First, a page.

FIG. 14 illustrates the embodiment shown in FIG. 13 when combined with the teachings shown in U.S. Pat. No. 7,086,973, issued to Wells et al., having an improved handle cross-section 31, thereby creating an intended impact zone in a given region of the circumference. In these embodiments, it is important to ensure that, when hitting, the batter position the bat in his or her hand in a manner to ensure the appropriate impact zone.

FIG. 15 shows yet another variation of the geometry and construction of the beams. Beams 36 have a thickness greater than the other beams surrounding the barrel of the bat. All of the beams use a sandwich core construction containing core layers 38 surrounded by fiber reinforced layers 40, 42 or 44, 46. The orientation of the fiber piles and the core material can be oriented about the circumference to similarly control the overall bending stiffness while maintaining the impact response of the hitting surface. The previously described external sleeve 14 designated as the shell in FIG. 15 would surround the variable core layers.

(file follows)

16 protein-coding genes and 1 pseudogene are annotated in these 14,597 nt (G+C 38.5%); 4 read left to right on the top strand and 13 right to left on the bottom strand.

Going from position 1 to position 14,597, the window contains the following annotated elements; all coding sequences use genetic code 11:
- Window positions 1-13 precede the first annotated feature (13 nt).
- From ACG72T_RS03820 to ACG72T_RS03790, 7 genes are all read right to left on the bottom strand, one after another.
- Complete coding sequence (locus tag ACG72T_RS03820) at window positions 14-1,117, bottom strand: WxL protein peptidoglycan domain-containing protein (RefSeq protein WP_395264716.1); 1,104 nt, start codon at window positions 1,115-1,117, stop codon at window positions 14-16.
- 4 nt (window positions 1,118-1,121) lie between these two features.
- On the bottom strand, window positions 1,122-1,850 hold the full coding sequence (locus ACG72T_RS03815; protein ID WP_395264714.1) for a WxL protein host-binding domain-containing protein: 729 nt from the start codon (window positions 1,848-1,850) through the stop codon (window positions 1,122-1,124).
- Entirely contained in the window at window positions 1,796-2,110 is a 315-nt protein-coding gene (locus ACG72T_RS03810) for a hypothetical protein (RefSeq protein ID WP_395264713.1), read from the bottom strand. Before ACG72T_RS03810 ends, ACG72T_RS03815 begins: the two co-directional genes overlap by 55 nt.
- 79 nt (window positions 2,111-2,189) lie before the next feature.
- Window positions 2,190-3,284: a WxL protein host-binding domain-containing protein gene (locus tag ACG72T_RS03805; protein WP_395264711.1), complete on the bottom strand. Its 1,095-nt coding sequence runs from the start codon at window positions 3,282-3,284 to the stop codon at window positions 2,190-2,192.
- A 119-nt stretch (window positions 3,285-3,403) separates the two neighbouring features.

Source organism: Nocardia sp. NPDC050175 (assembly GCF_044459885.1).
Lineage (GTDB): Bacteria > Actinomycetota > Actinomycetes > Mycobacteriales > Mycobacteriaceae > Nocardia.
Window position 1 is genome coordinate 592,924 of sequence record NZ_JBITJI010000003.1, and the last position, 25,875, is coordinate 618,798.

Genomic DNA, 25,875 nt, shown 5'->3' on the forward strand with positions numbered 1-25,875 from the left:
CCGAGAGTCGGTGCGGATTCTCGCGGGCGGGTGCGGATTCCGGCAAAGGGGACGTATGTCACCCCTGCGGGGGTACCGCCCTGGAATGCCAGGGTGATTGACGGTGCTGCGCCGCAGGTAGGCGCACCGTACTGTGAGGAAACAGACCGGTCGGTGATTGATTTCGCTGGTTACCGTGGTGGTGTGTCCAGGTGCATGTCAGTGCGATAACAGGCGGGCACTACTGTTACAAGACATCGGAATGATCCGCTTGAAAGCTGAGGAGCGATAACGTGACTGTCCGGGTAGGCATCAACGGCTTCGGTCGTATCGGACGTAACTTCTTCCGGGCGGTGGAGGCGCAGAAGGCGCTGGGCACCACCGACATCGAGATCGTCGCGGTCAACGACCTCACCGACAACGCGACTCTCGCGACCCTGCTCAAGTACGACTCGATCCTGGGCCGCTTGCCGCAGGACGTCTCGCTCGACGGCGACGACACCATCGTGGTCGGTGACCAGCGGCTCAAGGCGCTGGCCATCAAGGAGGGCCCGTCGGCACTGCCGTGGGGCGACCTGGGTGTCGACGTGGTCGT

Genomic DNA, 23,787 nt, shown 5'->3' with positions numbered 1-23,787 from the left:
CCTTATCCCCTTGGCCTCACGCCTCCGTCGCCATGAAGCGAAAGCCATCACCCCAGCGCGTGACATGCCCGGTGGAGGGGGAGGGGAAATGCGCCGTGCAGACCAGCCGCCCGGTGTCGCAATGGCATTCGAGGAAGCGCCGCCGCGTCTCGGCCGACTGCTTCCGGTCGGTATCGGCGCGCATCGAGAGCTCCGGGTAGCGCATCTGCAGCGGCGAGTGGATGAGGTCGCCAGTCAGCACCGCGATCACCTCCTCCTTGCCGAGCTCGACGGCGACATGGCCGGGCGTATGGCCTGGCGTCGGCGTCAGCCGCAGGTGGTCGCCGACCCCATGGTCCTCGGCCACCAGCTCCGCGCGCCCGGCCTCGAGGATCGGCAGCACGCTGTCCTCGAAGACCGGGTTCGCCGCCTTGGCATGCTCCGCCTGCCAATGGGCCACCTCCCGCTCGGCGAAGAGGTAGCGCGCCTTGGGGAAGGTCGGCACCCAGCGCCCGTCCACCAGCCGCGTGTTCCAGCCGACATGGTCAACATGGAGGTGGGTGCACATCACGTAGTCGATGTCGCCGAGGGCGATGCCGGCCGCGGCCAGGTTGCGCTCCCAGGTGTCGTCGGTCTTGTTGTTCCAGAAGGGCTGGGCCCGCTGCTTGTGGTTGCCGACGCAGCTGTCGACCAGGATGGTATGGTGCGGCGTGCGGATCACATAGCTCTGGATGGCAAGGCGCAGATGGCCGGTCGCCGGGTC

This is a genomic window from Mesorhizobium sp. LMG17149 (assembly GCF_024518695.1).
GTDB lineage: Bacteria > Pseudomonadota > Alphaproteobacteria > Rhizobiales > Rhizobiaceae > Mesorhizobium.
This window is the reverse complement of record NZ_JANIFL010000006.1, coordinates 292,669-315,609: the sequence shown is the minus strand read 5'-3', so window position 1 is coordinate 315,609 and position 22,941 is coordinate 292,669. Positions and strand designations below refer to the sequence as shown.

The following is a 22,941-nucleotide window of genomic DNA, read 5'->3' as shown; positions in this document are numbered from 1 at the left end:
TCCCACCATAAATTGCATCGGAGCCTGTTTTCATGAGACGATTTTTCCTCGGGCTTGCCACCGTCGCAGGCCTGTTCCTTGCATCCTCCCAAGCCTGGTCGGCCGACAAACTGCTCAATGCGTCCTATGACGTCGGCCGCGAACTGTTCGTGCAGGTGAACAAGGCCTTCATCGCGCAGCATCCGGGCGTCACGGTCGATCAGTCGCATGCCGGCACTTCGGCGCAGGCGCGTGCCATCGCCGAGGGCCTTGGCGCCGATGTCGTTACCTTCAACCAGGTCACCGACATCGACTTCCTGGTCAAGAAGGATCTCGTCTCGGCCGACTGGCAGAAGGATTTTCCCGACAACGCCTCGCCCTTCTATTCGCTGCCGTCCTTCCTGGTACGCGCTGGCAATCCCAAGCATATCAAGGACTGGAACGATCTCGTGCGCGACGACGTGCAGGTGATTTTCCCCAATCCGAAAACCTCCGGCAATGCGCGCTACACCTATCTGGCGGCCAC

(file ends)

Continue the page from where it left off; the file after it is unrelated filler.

As previously indicated, the external sleeve 14 can be secured by adhesive, or by various types of mechanical attachments. However, it is noted that utilizing a mechanical attachment exclusively is preferred because it allows the beams to move independently from the sleeve and simplifies the manufacturing process by eliminating messy adhesives. FIG. 16 illustrates a manner for facilitating the mechanical attachment of the external sleeve 14 to the barrel 11. As shown in FIG. 16, beams 16 would extend from the top of the barrel to the beginning of the taper 13. However, beams 48, 50 and 52 are of a longer length than beams 16, and are provided on opposing _sides of the barrel to flex inward and accommodate a snap-fit feature. If the snap-fit feature is curved to match an opposing curve in the tapered end 19 of external sleeve 14, a system is created which locks the sleeve in place both along the length of the bat and in rotation. In the snap-fit method shown in FIGS. 16, 17 and 18, the external sleeve 14 would be directly attached to the barrel of the bat. The end cap would still be included for the purpose of closing off the end of the bat, but not for the purpose of attaching the sleeve 14 to the barrel of the bat.